Whether you’re new to the sport or are on your way to becoming an expert kayaker, there are some essentials that every avid kayaker has which you should know about. So, without further ado, here’s what’s important, how it works, and why you should care about it.
One life-saving essential that you need, especially if you’re a whitewater kayaker, is a buoyancy aid. When kayaking in unstable waters, there’s always a possibility that your raft might capsize, and that’s when having a buoyancy aid will come in handy. Keep in mind that there is a difference between a personal floatation device and a buoyancy aid. Nevertheless, when it comes to both, you need to pick a size that fits you well. Even if you’re buying one for a teenager, the aid has to fit well. If it’s too loose, it might be counter-intuitive in times of distress.
As a kayaker, there’s no doubt you need a place to keep your personal belongings as you ride the waters. Granted, some kayaks have compartments, but one can’t fully trust that the water won’t do any damage. The risk is usually doubled if what you’re carrying includes a phone, items of sentimental value, or some essential tools for your survival. Dry bags, however, can fully eliminate this risk through their water-resistant materials and their locking mechanism which, spoiler alert, doesn’t include zippers. By rolling the top of the bag multiple times and fastening it with a tight buckle, water is prevented from making its way into the bag.
How you store your kayak can make or break it. See, kayaks happen to be sensitive to pressure to the extent that placing them on one side for more than a day can deform the sides. Even storing a kayak pit side up on bars can dent its bottom. To avoid such a mishap, especially if you have no storage space, a reliable hoist will help you keep your beloved raft safe until your next trip. Through a pulley-system, a hoist hangs the kayak at a specific height while keeping the weight evenly distributed so as not to damage its body.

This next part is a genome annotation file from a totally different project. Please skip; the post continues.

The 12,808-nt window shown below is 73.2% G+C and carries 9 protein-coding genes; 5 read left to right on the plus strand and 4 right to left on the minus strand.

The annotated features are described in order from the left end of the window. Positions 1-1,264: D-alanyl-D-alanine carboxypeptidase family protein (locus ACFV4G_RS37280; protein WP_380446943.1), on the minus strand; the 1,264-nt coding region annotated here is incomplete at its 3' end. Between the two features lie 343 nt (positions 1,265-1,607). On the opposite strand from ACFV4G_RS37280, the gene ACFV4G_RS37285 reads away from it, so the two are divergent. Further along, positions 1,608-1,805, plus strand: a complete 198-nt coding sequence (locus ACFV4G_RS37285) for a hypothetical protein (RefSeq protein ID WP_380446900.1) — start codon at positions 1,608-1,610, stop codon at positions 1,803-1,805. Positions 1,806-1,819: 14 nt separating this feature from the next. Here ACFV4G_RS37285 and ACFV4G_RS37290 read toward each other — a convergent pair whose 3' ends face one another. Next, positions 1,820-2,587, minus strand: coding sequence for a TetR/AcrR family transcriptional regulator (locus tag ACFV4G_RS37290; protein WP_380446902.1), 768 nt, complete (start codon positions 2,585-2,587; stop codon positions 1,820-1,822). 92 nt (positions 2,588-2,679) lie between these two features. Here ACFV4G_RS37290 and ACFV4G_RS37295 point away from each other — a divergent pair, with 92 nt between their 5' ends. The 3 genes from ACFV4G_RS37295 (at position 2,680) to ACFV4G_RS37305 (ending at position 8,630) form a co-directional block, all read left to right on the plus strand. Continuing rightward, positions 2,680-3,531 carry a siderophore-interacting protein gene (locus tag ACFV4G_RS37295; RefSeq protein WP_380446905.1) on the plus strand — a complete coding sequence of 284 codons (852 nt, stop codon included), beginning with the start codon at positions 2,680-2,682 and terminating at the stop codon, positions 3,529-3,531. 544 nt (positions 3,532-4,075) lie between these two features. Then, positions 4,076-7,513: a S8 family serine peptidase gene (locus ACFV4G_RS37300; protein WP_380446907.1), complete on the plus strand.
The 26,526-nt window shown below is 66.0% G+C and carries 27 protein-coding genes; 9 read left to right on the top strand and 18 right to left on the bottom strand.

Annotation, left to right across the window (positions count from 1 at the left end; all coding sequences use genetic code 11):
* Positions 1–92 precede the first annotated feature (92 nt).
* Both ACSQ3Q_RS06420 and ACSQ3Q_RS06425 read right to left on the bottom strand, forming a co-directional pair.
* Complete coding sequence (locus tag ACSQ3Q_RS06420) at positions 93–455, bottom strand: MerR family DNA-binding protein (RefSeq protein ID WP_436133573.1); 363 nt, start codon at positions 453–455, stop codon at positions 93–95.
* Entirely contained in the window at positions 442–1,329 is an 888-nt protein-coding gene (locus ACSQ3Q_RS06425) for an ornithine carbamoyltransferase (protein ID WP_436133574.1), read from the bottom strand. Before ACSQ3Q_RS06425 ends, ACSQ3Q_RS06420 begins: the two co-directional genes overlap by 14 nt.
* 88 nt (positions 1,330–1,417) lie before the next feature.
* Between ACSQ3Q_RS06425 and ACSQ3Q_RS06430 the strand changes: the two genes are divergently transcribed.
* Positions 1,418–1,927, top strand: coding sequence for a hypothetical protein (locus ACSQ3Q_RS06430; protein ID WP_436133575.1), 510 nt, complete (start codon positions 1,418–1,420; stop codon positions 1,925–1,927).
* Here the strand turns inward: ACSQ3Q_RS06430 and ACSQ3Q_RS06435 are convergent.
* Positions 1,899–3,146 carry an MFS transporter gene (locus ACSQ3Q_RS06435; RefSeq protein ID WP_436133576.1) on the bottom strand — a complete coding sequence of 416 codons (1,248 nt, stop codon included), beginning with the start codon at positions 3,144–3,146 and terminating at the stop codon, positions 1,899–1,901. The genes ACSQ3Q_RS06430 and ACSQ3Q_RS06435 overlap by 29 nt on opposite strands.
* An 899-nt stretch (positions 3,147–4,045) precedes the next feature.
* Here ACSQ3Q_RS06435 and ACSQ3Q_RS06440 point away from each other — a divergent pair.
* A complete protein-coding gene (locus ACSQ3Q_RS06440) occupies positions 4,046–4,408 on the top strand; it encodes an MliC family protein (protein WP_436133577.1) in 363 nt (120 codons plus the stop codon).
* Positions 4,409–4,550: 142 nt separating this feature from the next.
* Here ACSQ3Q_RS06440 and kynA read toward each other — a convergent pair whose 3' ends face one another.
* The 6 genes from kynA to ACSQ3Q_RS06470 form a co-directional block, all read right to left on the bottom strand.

Taking on the water is normal when kayaking in calm waters, but when you get to the seas and the fast rivers, you have to be prepared. The bilge pump, a simple device designed to empty the water of open rafts, can be operated manually and used to suck water from the raft. The water can then be emptied outside. It’s a simple process that can be done anywhere and at any time, though it will truly come in handy when you’re recovering after capsizing.
This is an essential safety measure for any kayaker, particularly those wading through new or unfamiliar territory. The rule of thumb is, as long as it produces visual or auditory stimuli, it can be considered a signaling device. Among the popular audio devices, whistles, fog horns, and VHF radios. Radio is the most professional, but it can help you make direct contact when boats or the coast guard are around. Whistles, on the other hand, have a limited range. Foghorns are a suitable middle option if you’re unsure about what you need. As for visual devices, you’ve got waterproof flashlights, strobe lights, colored smoke signals, and flares. Optimally, you should be carrying one of each when you go into the waters.
In the toughest of situations, basic knowledge of directions, geography, and physics can be your best friend. Not just that, but with a compass, you can chart your course through any foreign territory, and find your way back. As for the floating aspect of it all, picture yourself in cold waters. Your wet, rigid hand fumbles with the compass, trying to keep it steady. The right wave at the right time can knock the compass right out of your hand and into the water. The next time you go exploring with your kayak, bring a compass with you and see how the trip goes, but be sure to learn how to properly read one first.
Other than the fact that having the necessary equipment can save your life, the right equipment provides a kayaker with the means and the confidence to push their limits. Not to mention, good storage equipment can protect your kayak and save you loads of time and money that would have otherwise been spent on researching and buying a replacement for your damaged kayak. If you have none of these items and you have no idea where to start, consider your priorities and look for your reasons behind each priority. In no time you’ll have your shopping list.